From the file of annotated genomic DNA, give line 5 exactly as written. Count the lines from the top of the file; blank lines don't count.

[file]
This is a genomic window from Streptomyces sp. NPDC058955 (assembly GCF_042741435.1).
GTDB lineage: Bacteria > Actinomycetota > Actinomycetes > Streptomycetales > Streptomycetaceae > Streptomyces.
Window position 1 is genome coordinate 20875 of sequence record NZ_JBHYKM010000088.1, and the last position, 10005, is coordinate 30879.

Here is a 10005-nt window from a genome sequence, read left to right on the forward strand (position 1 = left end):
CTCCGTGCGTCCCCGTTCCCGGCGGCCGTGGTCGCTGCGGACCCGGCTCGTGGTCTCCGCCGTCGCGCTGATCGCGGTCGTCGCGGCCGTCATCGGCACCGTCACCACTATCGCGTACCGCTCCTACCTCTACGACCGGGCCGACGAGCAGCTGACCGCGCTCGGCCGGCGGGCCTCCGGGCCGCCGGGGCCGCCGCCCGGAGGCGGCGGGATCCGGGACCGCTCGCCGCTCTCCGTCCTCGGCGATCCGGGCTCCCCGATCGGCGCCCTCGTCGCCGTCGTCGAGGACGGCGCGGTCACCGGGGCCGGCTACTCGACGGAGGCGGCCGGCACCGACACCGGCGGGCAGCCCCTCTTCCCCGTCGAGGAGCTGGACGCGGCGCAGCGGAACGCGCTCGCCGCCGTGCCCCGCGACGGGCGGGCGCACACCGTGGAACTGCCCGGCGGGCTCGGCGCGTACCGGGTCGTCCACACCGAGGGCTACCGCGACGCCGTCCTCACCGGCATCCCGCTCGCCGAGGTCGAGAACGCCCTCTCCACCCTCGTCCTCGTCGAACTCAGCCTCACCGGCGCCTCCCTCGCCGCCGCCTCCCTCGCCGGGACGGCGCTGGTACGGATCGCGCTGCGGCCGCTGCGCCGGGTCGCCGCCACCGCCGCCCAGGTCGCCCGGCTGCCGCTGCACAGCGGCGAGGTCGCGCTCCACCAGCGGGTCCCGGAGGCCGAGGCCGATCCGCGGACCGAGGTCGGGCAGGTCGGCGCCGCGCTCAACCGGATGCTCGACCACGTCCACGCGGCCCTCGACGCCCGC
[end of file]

CTCCGTGCGTCCCCGTTCCCGGCGGCCGTGGTCGCTGCGGACCCGGCTCGTGGTCTCCGCCGTCGCGCTGATCGCGGTCGTCGCGGCCGTCATCGGCACCGTCACCACTATCGCGTACCGCTCCTACCTCTACGACCGGGCCGACGAGCAGCTGACCGCGCTCGGCCGGCGGGCCTCCGGGCCGCCGGGGCCGCCGCCCGGAGGCGGCGGGATCCGGGACCGCTCGCCGCTCTCCGTCCTCGGCGATCCGGGCTCCCCGATCGGCGCCCTCGTCGCCGTCGTCGAGGACGGCGCGGTCACCGGGGCCGGCTACTCGACGGAGGCGGCCGGCACCGACACCGGCGGGCAGCCCCTCTTCCCCGTCGAGGAGCTGGACGCGGCGCAGCGGAACGCGCTCGCCGCCGTGCCCCGCGACGGGCGGGCGCACACCGTGGAACTGCCCGGCGGGCTCGGCGCGTACCGGGTCGTCCACACCGAGGGCTACCGCGACGCCGTCCTCACCGGCATCCCGCTCGCCGAGGTCGAGAACGCCCTCTCCACCCTCGTCCTCGTCGAACTCAGCCTCACCGGCGCCTCCCTCGCCGCCGCCTCCCTCGCCGGGACGGCGCTGGTACGGATCGCGCTGCGGCCGCTGCGCCGGGTCGCCGCCACCGCCGCCCAGGTCGCCCGGCTGCCGCTGCACAGCGGCGAGGTCGCGCTCCACCAGCGGGTCCCGGAGGCCGAGGCCGATCCGCGGACCGAGGTCGGGCAGGTCGGCGCCGCGCTCAACCGGATGCTCGACCACGTCCACGCGGCCCTCGACGCCCGC